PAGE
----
Sunday, July 16, 2017
A district court in Minnesota recently held that retaliation against a prospective hire for requesting an accommodation wasn’t actionable under §704(a). At issue in EEOC v. N. Mem'l Health Care was a claim on behalf of an applicant whose conditional offer of employment was revoked after she requested an accommodation, even though she later indicated she was willing to meet the employer’s requirements.
The court gave short shrift to both the participation and opposition clauses of §704(a). There had been no filing before the revocation of the offer, so participation was not implicated. As for the opposition clause, the court reasoned that the statute required opposition to what the plaintiff in good faith believed to be unlawful discrimination, and there was no evidence that the applicant believed that North Memorial was acting unlawfully: “In other words, merely requesting a religious accommodation is not the same as opposing the allegedly unlawful denial of a religious accommodation.” The court cited several other district court decisions to similar effect.
It dismissed ADA authority to the contrary on the basis of differences between the statute, especially 42 U.S.C.S. § 12203(b) (which declares it unlawful “to coerce, intimidate, threaten, or interfere” with the exercise or enjoyment of any right under the statute). But, in the process, it cited Eighth Circuit dicta to the effect that, even under the parallel language of the ADA, “it might be thought that [plaintiff’s claim of retaliation for requesting an accommodation] never gets out of the starting gate.” Kirkeberg v. Canadian Pac. Ry., 619 F.3d 898, 907 (8th Cir. 2010).
In short, Memorial Health Care may be more than a one-court anomaly and but may reach beyond Title VII’s duty of religious accommodation to threaten what many view as the core protection of the ADA.
One response to this is the Supreme Court’s decision in Robinson v. Shell Oil Co., 519 U.S. 337 (1997), which read “employee” in the statute to bar retaliation in job references against a “former employee,” in part “because to hold otherwise would effectively vitiate much of the protection afforded by § 704(a).” Similarly, since employers are generally said not to have a duty to accommodate unless the employee requests one, to permit discharge of individuals for requesting accommodation would essentially read the duty out of both statutes. Interesting, Robinson wasn’t cited in either North Memorial or Kirkeberg.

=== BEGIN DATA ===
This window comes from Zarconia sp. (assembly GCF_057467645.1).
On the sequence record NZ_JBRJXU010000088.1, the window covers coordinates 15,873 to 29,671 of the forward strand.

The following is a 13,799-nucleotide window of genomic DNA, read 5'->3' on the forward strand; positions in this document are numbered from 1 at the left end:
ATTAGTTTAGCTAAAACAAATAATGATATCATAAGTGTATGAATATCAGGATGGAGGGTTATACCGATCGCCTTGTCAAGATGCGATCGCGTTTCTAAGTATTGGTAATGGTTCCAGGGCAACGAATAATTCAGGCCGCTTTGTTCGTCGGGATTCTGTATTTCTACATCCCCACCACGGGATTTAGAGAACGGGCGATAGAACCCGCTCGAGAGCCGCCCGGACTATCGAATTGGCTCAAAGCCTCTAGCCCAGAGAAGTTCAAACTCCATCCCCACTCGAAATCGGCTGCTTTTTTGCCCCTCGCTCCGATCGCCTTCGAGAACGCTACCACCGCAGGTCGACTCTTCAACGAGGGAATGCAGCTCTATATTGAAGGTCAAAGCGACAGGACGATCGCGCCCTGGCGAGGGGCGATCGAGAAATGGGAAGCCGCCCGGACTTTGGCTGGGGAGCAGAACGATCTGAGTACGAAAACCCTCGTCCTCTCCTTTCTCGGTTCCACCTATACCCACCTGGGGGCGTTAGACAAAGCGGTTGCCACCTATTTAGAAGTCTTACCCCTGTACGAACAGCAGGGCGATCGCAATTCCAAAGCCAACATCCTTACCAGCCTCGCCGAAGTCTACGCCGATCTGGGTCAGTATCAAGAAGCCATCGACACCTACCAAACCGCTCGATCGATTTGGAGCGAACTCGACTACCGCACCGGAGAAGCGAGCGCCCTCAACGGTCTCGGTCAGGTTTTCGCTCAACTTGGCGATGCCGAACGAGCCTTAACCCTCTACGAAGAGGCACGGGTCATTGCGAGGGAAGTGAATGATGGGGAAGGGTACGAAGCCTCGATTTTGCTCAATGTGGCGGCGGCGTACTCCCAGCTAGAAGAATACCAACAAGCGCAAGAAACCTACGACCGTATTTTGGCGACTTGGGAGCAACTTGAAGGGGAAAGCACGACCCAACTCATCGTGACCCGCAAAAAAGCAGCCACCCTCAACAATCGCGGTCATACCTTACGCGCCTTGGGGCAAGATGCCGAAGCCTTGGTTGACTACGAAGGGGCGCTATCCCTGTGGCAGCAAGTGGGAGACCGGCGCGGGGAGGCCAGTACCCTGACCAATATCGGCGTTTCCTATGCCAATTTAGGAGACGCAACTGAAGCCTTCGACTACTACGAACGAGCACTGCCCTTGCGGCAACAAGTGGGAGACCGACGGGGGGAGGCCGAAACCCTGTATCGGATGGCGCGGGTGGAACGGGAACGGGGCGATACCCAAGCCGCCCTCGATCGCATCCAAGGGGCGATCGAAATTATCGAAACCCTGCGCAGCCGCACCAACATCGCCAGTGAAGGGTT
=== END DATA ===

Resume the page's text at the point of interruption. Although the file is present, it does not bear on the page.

But it’s also true that Justice Thomas’s opinion for the Court in Robinson looked to larger purposes and consequences only after finding “employee” to be ambiguous to begin with. So a committed textualist might find no ambiguity in the reach of the retaliation proscription and so deem irrelevant the resultant torpedoing of the duty of accommodation.
Maybe the whole problem under Title VII can be avoided by not looking to retaliation law in the first place. The conditional employee’s offer was rescinded after she had indicated that she would “make it work” by coming in on Friday night if she could not find a replacement. That would seem to fit directly within the definition of religious discrimination announced by the Court in EEOC v. Abercrombie & Fitch: “an applicant need only show that his need for an accommodation was a motivating factor in the employer’s decision.” Thus, an employer that fires someone (or revokes an offer) for asking for an accommodation would seem to be guilty of discrimination in the first place under Title VII. (For unexplained reasons, the EEOC denied the applicant’s claim of religious discrimination and pursued only the retaliation one). Similar reasoning might apply to the ADA although another way out of the textualist box under that statute is the hitherto underutilized § 12203(b).
Hat tip to my RA, Henry Klimowicz, Seton Hall Law ’19